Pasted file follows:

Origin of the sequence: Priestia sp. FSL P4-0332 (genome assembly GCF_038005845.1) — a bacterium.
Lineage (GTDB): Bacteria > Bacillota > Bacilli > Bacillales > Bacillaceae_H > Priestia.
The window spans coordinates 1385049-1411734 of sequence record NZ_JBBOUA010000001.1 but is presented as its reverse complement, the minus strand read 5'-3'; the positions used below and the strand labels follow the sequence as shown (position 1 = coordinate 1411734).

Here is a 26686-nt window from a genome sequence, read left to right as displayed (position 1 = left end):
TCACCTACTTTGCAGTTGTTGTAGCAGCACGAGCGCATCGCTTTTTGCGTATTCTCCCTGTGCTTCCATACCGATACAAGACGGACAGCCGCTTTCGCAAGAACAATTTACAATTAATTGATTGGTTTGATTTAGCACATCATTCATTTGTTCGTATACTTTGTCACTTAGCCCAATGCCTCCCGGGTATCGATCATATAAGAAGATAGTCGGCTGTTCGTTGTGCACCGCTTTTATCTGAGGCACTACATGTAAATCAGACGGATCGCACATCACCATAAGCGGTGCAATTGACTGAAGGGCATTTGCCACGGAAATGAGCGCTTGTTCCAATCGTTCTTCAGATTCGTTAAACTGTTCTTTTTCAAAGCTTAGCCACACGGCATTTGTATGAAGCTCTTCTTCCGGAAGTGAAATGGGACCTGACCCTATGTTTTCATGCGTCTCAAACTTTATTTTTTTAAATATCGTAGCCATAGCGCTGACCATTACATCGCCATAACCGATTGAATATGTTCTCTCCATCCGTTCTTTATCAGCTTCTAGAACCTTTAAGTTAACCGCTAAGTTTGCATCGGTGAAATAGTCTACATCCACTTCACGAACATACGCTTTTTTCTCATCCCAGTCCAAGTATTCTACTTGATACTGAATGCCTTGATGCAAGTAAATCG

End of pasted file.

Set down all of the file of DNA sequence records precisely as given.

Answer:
Origin of the sequence: Priestia sp. FSL P4-0332 (genome assembly GCF_038005845.1) — a bacterium.
Lineage (GTDB): Bacteria > Bacillota > Bacilli > Bacillales > Bacillaceae_H > Priestia.
The window spans coordinates 1385049-1411734 of sequence record NZ_JBBOUA010000001.1 but is presented as its reverse complement, the minus strand read 5'-3'; the positions used below and the strand labels follow the sequence as shown (position 1 = coordinate 1411734).

Here is a 26686-nt window from a genome sequence, read left to right as displayed (position 1 = left end):
TCACCTACTTTGCAGTTGTTGTAGCAGCACGAGCGCATCGCTTTTTGCGTATTCTCCCTGTGCTTCCATACCGATACAAGACGGACAGCCGCTTTCGCAAGAACAATTTACAATTAATTGATTGGTTTGATTTAGCACATCATTCATTTGTTCGTATACTTTGTCACTTAGCCCAATGCCTCCCGGGTATCGATCATATAAGAAGATAGTCGGCTGTTCGTTGTGCACCGCTTTTATCTGAGGCACTACATGTAAATCAGACGGATCGCACATCACCATAAGCGGTGCAATTGACTGAAGGGCATTTGCCACGGAAATGAGCGCTTGTTCCAATCGTTCTTCAGATTCGTTAAACTGTTCTTTTTCAAAGCTTAGCCACACGGCATTTGTATGAAGCTCTTCTTCCGGAAGTGAAATGGGACCTGACCCTATGTTTTCATGCGTCTCAAACTTTATTTTTTTAAATATCGTAGCCATAGCGCTGACCATTACATCGCCATAACCGATTGAATATGTTCTCTCCATCCGTTCTTTATCAGCTTCTAGAACCTTTAAGTTAACCGCTAAGTTTGCATCGGTGAAATAGTCTACATCCACTTCACGAACATACGCTTTTTTCTCATCCCAGTCCAAGTATTCTACTTGATACTGAATGCCTTGATGCAAGTAAATCG